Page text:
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Akbar III 1948-2012
Stacked Wooden Logs


An Historical Atlas of Central Asia" written by Yuri Bregel. This is stated on Page no 23 of this book.

Although the greatest external expansion of the Samanid state took place under Isma#il b. Ahmad (892-907), it was during the reign of Nasr II b. Ahmad (914-943) that the state experienced its greatest prosperity. The capital of the state was Bukhara, which was the seat of the central administration modelled upon the caliphal court in Baghdad. The head of the Samanid family had the title of amir, lit.
“commander,” but meaning rather “governor” (for the caliph); the Samanids continued to nominally recognize the supreme authority of the caliph, but actually were completely independent. The amir appointed provincial governors, primarily from among the members of the Samanid family, but also from among other noble families
and later from among the Turkic slave soldiers. The governor had to collect taxes and supply troops for military campaigns, and for his service would retain for himself a certain share of the tax revenue from the province (sometimes all of it). In a number of provinces the Samanids retained the old dynasties as their vassals. While Khorezm was included in the Samanid state after 900, the local dynasty of the Khorezmshahs (in modern scholarly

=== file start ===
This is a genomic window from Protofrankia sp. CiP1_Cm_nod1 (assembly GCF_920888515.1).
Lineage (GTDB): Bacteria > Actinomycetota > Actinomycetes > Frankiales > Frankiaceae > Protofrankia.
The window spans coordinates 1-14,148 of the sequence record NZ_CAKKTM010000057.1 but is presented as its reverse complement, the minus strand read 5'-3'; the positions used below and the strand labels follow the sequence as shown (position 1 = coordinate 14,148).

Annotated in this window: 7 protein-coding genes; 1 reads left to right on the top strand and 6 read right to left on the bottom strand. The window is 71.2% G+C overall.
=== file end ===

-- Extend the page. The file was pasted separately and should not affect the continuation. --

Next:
literature, the Afrighids, from the name of its legendary ancestor), with their capital at Kath, continued to rule the southern part of the country, while the Samanid governor (amir) ruled the northern part, with the capital in Gurganj. In 995 the amir of Gurganj defeated the Khorezmshah and annexed his domain,
Assuming the title of Khorezmshah, but remained a Samanid vassal. Chaghaniyan was ruled by the Muhtajids (or Al-i Muhtaj), who were descendants of either the pre-Islamic rulers, the chaghan-khudas, or of an Iranized Arab family that had settled in Khorasan after the Arab conquest. Khuttal was ruled by a local dynasty known first as Banijurids and later (by the name of its other branch) Abu Davudids; the latter expanded their domain and included in it Balkh, Tokharistan and Termez. The province of Guzganan (in Arabicized form, Juzjan), southwest of Balkh, was ruled by the Farighunid dynasty. Kuhistan was the domain of the Simjurid family. Even the Saffarids remained for a while in Sistan as Samanid vassals.
In the west, Samanid vassals were the Zaydi Imams in the Caspian provinces. In the north, after the conquest of Isfijab, the Samanids left in place the local Turkic rulers. All these vassals sent only annual presents to the Samanid court, but paid no taxes. The largest province of the Samanid state was Khorasan, with its center in Nishapur, whose governor was also the commander-in-chief (sipahsalar) of the Samanid army. In the 940s and 950s Abu #Ali Chaghani (from the Al-i Muhtaj dynasty) was the governor of Khorasan and was close to establishing his independent rule there.
Later, it was the commanders of Turkic slave troops who held this governorship, often hardly recognizing central authority; in 991 such a commander, Abu #Ali Simjuri, appropriated all state revenues from Khorasan

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If possible anyone have shijra family tree of Mughal Barlas traib of Attock Pakistan please share with me.

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If possible anyone have shijra family tree of Mughal Barlas traib of Attock Pakistan please share with me.


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